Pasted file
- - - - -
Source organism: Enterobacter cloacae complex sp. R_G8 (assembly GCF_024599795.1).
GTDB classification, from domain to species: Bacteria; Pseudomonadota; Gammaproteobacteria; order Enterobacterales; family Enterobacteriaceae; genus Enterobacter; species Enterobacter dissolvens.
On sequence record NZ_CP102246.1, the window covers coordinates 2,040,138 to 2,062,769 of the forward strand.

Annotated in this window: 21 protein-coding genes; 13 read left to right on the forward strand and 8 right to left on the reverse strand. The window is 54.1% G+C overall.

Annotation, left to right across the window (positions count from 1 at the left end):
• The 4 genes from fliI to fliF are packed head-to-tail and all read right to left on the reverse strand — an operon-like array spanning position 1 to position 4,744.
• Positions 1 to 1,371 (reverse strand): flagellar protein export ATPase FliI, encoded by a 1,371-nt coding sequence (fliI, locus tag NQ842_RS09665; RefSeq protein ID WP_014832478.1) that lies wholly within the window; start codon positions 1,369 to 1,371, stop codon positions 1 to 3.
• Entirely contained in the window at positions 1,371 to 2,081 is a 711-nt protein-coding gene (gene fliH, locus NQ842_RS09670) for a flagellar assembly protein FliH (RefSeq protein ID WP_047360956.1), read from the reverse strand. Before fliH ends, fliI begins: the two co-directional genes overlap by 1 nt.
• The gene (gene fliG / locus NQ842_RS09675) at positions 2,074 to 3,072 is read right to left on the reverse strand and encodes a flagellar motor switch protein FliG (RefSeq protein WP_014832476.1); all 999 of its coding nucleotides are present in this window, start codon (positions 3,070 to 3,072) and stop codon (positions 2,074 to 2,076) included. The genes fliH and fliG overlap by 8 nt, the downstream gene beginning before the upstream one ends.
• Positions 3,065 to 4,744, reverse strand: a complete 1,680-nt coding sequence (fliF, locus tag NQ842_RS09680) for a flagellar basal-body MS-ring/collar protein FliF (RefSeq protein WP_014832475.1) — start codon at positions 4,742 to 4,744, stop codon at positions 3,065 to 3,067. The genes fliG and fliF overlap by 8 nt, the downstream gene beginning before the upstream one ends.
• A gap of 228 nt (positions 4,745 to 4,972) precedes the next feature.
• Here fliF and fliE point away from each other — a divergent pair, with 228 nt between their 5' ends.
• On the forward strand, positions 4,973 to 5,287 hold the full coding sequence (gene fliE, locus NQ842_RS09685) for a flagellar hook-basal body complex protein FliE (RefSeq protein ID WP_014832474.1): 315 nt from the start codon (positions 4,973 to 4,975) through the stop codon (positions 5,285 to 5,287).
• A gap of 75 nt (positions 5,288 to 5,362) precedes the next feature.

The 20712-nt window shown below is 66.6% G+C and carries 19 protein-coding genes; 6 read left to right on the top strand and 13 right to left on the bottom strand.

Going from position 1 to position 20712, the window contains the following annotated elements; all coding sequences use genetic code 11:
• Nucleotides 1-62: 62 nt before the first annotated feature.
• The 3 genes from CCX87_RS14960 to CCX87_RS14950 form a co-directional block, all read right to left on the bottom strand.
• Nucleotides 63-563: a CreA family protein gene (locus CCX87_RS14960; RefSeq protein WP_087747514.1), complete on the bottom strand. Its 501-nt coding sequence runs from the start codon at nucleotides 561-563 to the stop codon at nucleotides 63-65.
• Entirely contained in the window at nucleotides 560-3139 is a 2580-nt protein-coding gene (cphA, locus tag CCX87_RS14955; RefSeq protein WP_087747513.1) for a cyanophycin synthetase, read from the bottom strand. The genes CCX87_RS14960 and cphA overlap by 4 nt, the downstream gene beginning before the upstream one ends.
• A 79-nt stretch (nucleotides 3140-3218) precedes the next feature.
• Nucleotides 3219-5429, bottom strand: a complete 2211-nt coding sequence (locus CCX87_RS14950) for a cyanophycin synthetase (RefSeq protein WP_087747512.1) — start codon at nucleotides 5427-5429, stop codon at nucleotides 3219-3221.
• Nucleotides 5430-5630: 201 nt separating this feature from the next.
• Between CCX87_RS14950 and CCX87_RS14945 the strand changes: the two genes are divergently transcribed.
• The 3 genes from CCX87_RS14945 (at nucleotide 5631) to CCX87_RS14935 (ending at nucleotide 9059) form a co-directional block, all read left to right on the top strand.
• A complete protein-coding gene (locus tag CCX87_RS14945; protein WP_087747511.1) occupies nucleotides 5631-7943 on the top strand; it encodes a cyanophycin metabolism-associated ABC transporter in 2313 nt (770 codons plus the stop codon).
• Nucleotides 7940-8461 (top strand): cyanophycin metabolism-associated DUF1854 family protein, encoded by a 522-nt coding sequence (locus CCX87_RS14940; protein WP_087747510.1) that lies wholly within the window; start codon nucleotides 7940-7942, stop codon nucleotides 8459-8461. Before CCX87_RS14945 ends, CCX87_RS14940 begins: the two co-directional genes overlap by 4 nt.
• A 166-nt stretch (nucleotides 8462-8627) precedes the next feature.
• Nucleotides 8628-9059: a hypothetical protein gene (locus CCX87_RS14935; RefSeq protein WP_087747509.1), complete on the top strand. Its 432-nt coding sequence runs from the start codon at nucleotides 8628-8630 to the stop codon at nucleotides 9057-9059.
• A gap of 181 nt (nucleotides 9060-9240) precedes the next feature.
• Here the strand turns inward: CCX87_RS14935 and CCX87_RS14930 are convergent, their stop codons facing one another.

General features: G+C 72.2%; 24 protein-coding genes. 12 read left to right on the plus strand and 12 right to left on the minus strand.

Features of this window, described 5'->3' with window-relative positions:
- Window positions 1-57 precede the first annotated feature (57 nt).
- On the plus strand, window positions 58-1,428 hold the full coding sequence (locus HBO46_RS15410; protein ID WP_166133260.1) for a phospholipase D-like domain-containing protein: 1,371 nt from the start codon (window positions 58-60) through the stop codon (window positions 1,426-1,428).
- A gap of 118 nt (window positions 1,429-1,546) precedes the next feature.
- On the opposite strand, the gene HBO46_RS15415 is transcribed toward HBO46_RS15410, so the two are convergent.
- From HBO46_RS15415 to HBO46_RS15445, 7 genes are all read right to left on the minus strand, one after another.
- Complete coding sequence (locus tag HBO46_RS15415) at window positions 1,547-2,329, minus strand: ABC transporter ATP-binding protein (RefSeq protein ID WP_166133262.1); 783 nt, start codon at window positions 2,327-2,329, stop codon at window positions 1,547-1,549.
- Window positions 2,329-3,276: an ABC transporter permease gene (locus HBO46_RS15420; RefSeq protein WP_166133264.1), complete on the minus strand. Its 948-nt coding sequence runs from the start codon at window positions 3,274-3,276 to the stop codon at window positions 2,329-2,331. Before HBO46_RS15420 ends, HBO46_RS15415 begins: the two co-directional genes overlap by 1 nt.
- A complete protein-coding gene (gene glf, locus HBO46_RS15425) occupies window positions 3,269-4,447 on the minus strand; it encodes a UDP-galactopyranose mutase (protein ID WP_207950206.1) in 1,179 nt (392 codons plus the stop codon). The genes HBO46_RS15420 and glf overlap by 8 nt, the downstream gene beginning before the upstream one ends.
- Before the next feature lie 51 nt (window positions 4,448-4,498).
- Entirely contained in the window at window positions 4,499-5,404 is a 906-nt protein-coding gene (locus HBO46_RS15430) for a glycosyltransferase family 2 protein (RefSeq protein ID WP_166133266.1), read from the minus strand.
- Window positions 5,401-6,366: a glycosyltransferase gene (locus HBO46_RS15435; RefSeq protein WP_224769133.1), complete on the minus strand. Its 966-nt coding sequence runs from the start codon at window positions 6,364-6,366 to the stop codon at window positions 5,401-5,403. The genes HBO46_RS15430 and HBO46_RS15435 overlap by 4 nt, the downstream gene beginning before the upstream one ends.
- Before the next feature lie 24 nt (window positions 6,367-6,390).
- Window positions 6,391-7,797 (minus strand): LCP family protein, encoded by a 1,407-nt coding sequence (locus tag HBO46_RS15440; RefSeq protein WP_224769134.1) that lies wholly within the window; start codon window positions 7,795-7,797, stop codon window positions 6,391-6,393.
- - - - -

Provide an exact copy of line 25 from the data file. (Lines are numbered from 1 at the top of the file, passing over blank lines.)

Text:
• The 3 genes from CCX87_RS14945 (at nucleotide 5631) to CCX87_RS14935 (ending at nucleotide 9059) form a co-directional block, all read left to right on the top strand.